Lao Government Launches New Push Against Corruption

2018-05-07
Email story
Comment on this story
Share
Print story
Lao woman rides with her son after shopping at a morning market in Vientiane in a file photo.
Lao woman rides with her son after shopping at a morning market in Vientiane in a file photo.
AP

Lao government officials have launched a new push against corruption in the one-party communist state, with state inspection authorities stepping up investigations across the country and reporting in February that they had discovered up to U.S. $120,000 missing from state funds, sources in Laos said.

As much as U.S. $850,000 was found missing from the budget of Xayaburi province alone, one local source told RFA’s Lao Service.

More than 100 people, including 86 government officials, have meanwhile been taken into custody and charged with fraud or embezzlement, according to official media.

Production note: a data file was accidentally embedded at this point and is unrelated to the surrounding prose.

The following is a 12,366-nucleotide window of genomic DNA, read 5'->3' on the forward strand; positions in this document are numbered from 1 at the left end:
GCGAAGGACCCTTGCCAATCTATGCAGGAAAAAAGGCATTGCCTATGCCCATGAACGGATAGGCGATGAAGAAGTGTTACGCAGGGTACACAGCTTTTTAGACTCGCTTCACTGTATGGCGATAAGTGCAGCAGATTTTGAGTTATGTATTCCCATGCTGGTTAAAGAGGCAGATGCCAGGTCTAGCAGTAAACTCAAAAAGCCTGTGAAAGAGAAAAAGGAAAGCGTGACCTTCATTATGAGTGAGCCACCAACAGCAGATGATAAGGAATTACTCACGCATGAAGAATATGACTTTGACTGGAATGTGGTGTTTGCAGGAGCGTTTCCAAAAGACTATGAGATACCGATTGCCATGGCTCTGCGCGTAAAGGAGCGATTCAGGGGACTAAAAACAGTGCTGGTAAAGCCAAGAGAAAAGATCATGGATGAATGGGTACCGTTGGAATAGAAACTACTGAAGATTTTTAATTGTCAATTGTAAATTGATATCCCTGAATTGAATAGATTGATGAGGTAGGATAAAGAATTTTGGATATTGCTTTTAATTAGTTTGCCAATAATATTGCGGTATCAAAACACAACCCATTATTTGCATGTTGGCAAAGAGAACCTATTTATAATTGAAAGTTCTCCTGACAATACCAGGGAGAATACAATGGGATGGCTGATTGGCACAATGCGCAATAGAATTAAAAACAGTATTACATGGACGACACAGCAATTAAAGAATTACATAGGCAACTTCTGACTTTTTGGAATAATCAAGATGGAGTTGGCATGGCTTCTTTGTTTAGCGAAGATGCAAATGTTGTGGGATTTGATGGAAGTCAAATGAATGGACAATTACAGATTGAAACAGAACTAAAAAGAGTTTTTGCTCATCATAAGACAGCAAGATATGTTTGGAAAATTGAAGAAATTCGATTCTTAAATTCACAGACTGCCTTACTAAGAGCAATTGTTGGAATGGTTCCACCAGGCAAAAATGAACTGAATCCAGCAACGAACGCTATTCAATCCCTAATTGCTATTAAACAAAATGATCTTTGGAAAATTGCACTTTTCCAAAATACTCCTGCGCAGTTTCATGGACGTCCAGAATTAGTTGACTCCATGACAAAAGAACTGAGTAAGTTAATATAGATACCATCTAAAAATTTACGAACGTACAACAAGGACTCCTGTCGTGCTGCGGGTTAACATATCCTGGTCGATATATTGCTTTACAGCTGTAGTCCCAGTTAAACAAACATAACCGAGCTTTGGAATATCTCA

On April 26, Xayaburi’s Provincial People’s Court sentenced five ruling Party members and government officials to unspecified jail terms for corruption.

Meanwhile, on May 2, a court in Oudomxay province handed down stiff penalties, unspecified in media reports, to 13 senior executives of 12 companies who had embezzled several hundreds of thousands of dollars from state funds, according to an April 26 report by the Thai newspaper The Nation.

The companies had been involved in running fake or “ghost” construction projects, and had exaggerated the costs of repairs done to roads, schools, and hospitals damaged last year by landslides and floods, an official of the Oudomxay People’s Court told the Lao newspaper the Vientiane Times on April 24.

In a report released on Feb. 21, 2018, corruption watchdog Transparency International ranked Laos 135th out of 180 countries surveyed last year, dropping 12 places from 123rd place in a survey done the year before.

Corruption still pervades all sectors of life in Laos, from illegal logging to deliberate cost overruns on construction projects to the paying of bribes to obtain government services in day-to-day life, sources say.

Reported by RFA’s Lao Service. Translated by Max Avary. Written in English by Richard Finney.

CH. 1: MANDARIN | CANTONESE

CH. 2: VIETNAMESE | BURMESE | KOREAN

CH. 3: KHMER | LAO | UYGHUR

CH. 4: TIBETAN

More Listening Options

View Full Site